36 Linde, K., et al. Are the clinical effects of homeopathy placebo effects? A meta-analysis of placebo-controled trials. The Lancet 1997; 350: 834-843.

 37 Langman, MJS. Homeopathy trial: reason for good ones but are they warranted? The Lancet 1997; 350: 825.

 38 Vandenbroucke, J.P. Homeopathy trials: going nowhere. The Lancet 1997; 350: 824.

 39 Barnes, J, Resch, K and Ernst, E. Homeopathy for post-operative ileus? A meta-analysis. J Clin Gastro 1997; 25(4): 628-633.

 40 Pavlov, I. Conditioned Reflexes. Oxford University Press, 1927.

 41 Friese, K, Feuchter, U and Moeller, H. Homeopathic management of adenoid vegetations. Results of a prospective, randomized double-blind study. HNO 1997; 45: 618-624.

 42 Hart, O, et al. Double-blind, placebo-controlled, randomized clinical trial of homoeopathic arnica C30 for pain and infection after total abdominal hysterectomy. J R Soc Med 1997 Feb;90(2):73-78

43 Whitmarsh, T, Coleston-shields, D and Steiner, T. Double-blind randomized placebo-controlled study of homeopathic prophylaxis of migraine. Cephaligia 1997; 17: 600-604.

 44 Wallach, H, et al. Classical homeopathic treatment of chronic headaches. Cephalgia 1997: 17: 119-126.

 45 Ullman, D. Discovering Homeopathy: Medicine for the 21st Century. Berkely, CA: North Atlantic Books, 1991.

 46 Roberts, A, et al. The power of nonspecific effects in healing: implications for psychological and biological treatments. Clin Psychol Rev 1993; 13: 375-391.

47 Aberer, W, et al. Homeopathic preparations - severe adverse effects, unproven benefits. Dermatologia 1991; 182(4): 253.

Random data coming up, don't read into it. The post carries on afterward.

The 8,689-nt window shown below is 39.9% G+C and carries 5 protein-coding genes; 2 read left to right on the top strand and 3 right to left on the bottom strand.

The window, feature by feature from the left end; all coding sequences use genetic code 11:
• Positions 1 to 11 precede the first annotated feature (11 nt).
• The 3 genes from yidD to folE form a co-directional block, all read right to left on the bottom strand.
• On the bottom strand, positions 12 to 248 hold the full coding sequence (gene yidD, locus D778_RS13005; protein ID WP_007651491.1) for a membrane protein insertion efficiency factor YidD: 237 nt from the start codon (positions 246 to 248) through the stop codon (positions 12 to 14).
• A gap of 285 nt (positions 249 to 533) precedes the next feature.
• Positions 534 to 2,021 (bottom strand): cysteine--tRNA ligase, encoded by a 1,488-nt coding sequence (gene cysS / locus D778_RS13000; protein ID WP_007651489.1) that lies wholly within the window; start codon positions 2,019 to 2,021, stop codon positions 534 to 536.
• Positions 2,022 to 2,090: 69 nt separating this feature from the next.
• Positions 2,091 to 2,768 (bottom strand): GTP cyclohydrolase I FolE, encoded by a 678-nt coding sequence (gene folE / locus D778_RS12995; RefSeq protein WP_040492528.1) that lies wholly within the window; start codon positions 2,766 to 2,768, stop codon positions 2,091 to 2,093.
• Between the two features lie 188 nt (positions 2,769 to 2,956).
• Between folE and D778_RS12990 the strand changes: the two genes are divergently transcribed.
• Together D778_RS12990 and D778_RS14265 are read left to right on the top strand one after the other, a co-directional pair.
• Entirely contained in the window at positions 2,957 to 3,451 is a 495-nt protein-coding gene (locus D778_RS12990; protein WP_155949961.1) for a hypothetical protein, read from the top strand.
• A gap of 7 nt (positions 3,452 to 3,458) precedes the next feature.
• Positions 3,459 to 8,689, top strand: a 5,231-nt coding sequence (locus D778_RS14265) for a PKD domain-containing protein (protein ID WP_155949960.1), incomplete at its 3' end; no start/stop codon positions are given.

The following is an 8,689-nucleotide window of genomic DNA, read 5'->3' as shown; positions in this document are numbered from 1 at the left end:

48 Kerr, H and Yarborough, G. Pancreatitis following ingestion of a homeopathic preparation. N Engl J Med 1986 Jun 19;314(25):1642-1643.

49 van Ulsen J, Stolz E, van Joost T. Chromate dermatitis from a homeopathic drug. Contact Dermatitis 1988 Jan;18(1): 56-57.

50 Ernst, E. The attitude against immunisation within some branches of complementary medicine. Eur J Pediatr 1997; 156: 513-515.

 51 Ernst, E and White, AR. Homeopathy and immunisation. Br J Gen Pract 1995; 48: 629-630.

 52 Sulfaro, F, Fasher B and Burgess, MA. Homeopathic vaccination. What does it mean? Med J Austr 1994; 161: 305-307.

 53 Rasky, E, et al. Arbeitsund Lebensweise von hom�opathisch t�tigen �rztinnen und �rtzen in �sterreich. Wein Med Wochenschr 1994; 17: 419-424 (in German).

 54 Fisher, P. Enough nonsense on immunisation. Br Homeopath J 1990; 79: 198-200.

 55 Ernst, E. Science and anti-science in complementary medicine. Br J Hosp Med 1995; 54(7): 304-305.

 56 Nilsson, N. Who's complementary. J Alt Comp Med 1996; May, 3.

 57 Pray, S. A challenge to the credibility of homeopathy. Am J Pain Man 1992; 2: 63-71.

 58 English, P. The issue of immunization. Br Homeopath J 1992; 81: 161-163.

 59 Carlson, T, Bergquist, L and Hellgren, U. Homeopatiska medol ger falsk s�kerhet. Lakartidningen 1995; 92: 4467-4468 (in Swedish).

 60 Larson, LJ, Wynn, S and Schultz, RD. A canine parvovirus nosode study (abstr), in Proceedings, 2nd Ann Midwest Holistic Vet Conf 1996; 98-99.

 61 Smith, T. Alternative medicine. BMJ 1982; 287: 307.

 62 Rollin, B. An ethicist's commentary of the case of a veterinarian using homeopathic therapy. Can Vet J 1995; 36: 268-269.

 63 Ernst, E. The ethics of complementary medicine. J Med Ethics 1996; 22: 197-198.

 64 Ernst, E. Homeopathy, past, present and future. Br J Clin Pharmacol 1997; 44: 435-437.

 65 Prokop, O and Hopff, W. Erklarung zur Hom�opathue. Dtsh Apotheker Zeitung 1992; 132: 1630-1632 (in German).

 66 Berkowitz, C. Homeopathy: keeping an open mind. The Lancet 1994; 344: 701-702.

 67 Berwin, TH. What's wrong with complementary medicine? The Sceptic 1995; 8: 6-9.

 68 Sagan, C. The Demon-Haunted World : Science As a Candle in the Dark. Random House, 1996, 304.


 Dr. Victor J. Stenger is the Professor Emeritus of Physics and Astronomy, University of Hawaii Adjunct Professor of Philosophy, University of Colorado President, Colorado Citizens For Science CCFS Research Fellow, Center for Inquiry CFI Fellow of the Committee for the Scientific Investigation of Claims of the Paranormal CSICOP. He is an honorary member of Mukto-Mona.

* This article published in The Technology Journal of the Franklin Institute.  Published in Mukto-Mona with author's kind permission.